WASHINGTON - The State Department is warning its diplomats they may be forced to serve in Iraq next year and says it will soon start identifying prime candidates for jobs at the Baghdad embassy and outlying provinces, according to a cable obtained yesterday by the Associated Press.
A similar call-up notice last year caused an uproar among Foreign Service officers, some of whom objected to compulsory work in a war zone. The State Department eventually found enough volunteers to fill the jobs.
Now, the State Department anticipates another staffing crisis.
"We face a growing challenge of supply and demand in the 2009 staffing cycle," the cable said, noting that about 20 percent of the nearly 12,000 Foreign Service officers have already worked in the two major hardship posts, Iraq and Afghanistan, and a growing number has done tours in both countries.
As a result, the unclassified April 8 cable says, "the prime candidate exercise will be repeated" next year, meaning the State Department will begin identifying diplomats qualified to serve in Iraq and who could be forced to work there if they don't volunteer.
The prime candidate list will be composed of diplomats who have special abilities that are needed in Iraq, such as Arabic language skills, deep Mideast knowledge, or training in specific areas of reconstruction.
"We must assign to Iraq those employees whose skills are most needed, and those employees should know that they personally are needed," General Harry Thomas, Foreign Service director, said in the cable sent to all diplomatic missions.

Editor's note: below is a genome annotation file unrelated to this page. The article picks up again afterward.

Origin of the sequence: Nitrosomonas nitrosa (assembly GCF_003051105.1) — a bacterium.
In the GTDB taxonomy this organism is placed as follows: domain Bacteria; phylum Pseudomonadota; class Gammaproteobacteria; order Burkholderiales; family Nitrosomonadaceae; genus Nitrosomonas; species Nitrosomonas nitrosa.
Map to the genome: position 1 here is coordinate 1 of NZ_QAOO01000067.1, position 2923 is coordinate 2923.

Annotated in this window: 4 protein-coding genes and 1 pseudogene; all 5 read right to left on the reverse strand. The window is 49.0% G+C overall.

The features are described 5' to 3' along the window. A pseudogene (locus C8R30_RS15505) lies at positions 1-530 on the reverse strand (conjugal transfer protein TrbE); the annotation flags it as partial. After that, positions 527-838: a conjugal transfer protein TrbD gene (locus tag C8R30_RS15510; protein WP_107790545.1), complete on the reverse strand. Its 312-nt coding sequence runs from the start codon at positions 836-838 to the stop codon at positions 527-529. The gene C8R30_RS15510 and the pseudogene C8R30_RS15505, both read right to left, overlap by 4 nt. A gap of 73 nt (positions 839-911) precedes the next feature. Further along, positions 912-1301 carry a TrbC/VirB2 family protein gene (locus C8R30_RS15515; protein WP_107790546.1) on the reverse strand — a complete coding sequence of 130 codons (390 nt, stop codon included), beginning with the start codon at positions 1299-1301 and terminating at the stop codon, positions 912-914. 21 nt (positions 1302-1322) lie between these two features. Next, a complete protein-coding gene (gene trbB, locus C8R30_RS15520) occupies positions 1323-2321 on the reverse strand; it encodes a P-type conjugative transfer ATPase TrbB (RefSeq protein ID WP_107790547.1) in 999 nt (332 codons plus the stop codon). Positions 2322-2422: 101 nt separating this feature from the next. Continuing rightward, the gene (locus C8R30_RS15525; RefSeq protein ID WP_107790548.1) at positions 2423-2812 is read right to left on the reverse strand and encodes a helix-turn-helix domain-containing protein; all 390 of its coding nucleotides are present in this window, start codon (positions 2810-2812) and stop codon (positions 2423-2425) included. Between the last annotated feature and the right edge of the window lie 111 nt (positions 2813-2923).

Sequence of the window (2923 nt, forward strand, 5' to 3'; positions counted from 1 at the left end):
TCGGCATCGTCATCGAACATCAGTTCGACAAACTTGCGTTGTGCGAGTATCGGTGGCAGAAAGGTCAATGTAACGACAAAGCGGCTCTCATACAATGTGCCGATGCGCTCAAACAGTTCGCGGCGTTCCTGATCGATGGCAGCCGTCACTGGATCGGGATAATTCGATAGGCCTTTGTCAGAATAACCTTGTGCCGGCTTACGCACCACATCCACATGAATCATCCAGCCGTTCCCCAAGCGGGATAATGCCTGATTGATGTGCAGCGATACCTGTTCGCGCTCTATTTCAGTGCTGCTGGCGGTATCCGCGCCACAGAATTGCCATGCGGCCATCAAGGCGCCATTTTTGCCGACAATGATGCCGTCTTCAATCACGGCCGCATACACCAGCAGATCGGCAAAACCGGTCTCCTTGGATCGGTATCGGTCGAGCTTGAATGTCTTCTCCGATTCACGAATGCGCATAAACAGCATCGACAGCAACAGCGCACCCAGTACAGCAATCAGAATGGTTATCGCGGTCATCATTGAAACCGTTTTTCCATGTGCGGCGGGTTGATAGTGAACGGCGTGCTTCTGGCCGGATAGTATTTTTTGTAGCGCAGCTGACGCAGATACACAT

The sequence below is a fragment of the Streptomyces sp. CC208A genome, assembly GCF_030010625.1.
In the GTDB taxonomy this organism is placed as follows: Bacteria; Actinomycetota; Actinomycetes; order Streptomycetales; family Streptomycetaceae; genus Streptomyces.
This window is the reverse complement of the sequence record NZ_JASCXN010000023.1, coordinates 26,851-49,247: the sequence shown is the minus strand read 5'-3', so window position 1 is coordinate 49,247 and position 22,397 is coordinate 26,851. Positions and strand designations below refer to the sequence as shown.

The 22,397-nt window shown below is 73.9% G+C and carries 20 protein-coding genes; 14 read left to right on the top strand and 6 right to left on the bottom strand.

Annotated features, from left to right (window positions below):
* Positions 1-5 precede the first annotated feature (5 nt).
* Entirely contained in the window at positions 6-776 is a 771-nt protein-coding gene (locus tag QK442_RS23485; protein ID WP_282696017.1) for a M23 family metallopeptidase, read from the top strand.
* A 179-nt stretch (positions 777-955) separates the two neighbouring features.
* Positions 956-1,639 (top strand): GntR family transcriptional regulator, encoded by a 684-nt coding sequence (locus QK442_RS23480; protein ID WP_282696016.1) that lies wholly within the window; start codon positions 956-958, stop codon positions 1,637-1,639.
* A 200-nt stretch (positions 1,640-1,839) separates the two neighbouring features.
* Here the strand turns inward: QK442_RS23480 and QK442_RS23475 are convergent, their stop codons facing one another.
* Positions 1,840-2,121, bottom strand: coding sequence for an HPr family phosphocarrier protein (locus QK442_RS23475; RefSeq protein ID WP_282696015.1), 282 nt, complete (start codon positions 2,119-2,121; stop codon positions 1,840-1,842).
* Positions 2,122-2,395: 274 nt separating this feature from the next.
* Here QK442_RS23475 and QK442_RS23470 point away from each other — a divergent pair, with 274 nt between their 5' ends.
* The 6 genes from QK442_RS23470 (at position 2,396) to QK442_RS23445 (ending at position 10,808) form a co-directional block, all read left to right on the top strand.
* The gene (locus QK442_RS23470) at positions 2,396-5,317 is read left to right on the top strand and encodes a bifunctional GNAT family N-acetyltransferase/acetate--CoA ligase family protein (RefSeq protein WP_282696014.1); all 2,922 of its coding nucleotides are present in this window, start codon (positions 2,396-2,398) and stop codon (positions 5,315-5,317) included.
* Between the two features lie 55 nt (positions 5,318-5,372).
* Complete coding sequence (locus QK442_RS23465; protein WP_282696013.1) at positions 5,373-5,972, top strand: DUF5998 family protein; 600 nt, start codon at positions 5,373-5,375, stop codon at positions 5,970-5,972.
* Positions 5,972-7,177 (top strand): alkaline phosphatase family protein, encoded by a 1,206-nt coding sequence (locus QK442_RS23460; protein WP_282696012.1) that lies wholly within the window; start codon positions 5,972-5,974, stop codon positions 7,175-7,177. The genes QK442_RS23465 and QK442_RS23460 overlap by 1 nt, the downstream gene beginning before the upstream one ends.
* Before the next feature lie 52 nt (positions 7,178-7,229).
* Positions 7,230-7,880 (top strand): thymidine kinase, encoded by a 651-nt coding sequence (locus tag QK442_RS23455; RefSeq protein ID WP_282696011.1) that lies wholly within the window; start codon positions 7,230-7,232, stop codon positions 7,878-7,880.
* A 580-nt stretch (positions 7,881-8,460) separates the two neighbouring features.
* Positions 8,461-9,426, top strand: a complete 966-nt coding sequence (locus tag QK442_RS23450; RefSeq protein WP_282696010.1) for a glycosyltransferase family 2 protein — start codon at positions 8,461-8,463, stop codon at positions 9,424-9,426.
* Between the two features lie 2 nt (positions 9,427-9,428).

The cable describes how the department will fill upcoming vacancies at hardship posts - although it doesn't plan to force any Afghanistan assignments. Diplomats will "bid," or apply, for positions in the war zones that will be advertised in May. After that, the department expects to begin identifying prime candidates for about 300 Iraq jobs that come open in summer 2009, Thomas wrote.
The cable said more details will be announced next month, but identification of prime candidates is the first step in implementing forced assignments. Diplomats would be compelled to work under threat of dismissal unless they have a reason, such as a health condition, that would prevent them from going.
Last year, after prime candidates were identified for 48 Iraq jobs that come open this summer, enough qualified diplomats volunteered, thereby avoiding what would have been the largest diplomatic call-up since the Vietnam War.
Secretary of State Condoleezza Rice said yesterday that she had been personally offended by the critical comments of some diplomats who questioned the ethics of sending people against their will to a war zone. One diplomat, during an October session held at the State Department to explain the policy to employees, called the forced assignments a "potential death sentence" to loud applause.
"I was deeply offended myself, and deeply sorry that these people who had self-selected into this town hall went out of their way, to my view, to cast a very bad light on the Foreign Service," Rice told a House panel.
Rice said the comments were isolated and prompted a visceral response by the rest of the diplomatic corps, including those serving in dangerous posts outside Iraq and Afghanistan.
"I will tell you, the blogs were lit up in the Department of State by people who were offended . . . who were absolutely offended by those comments," she said.
The State Department is hoping it can fill all of next year's Iraq vacancies with volunteers as it did in 2008.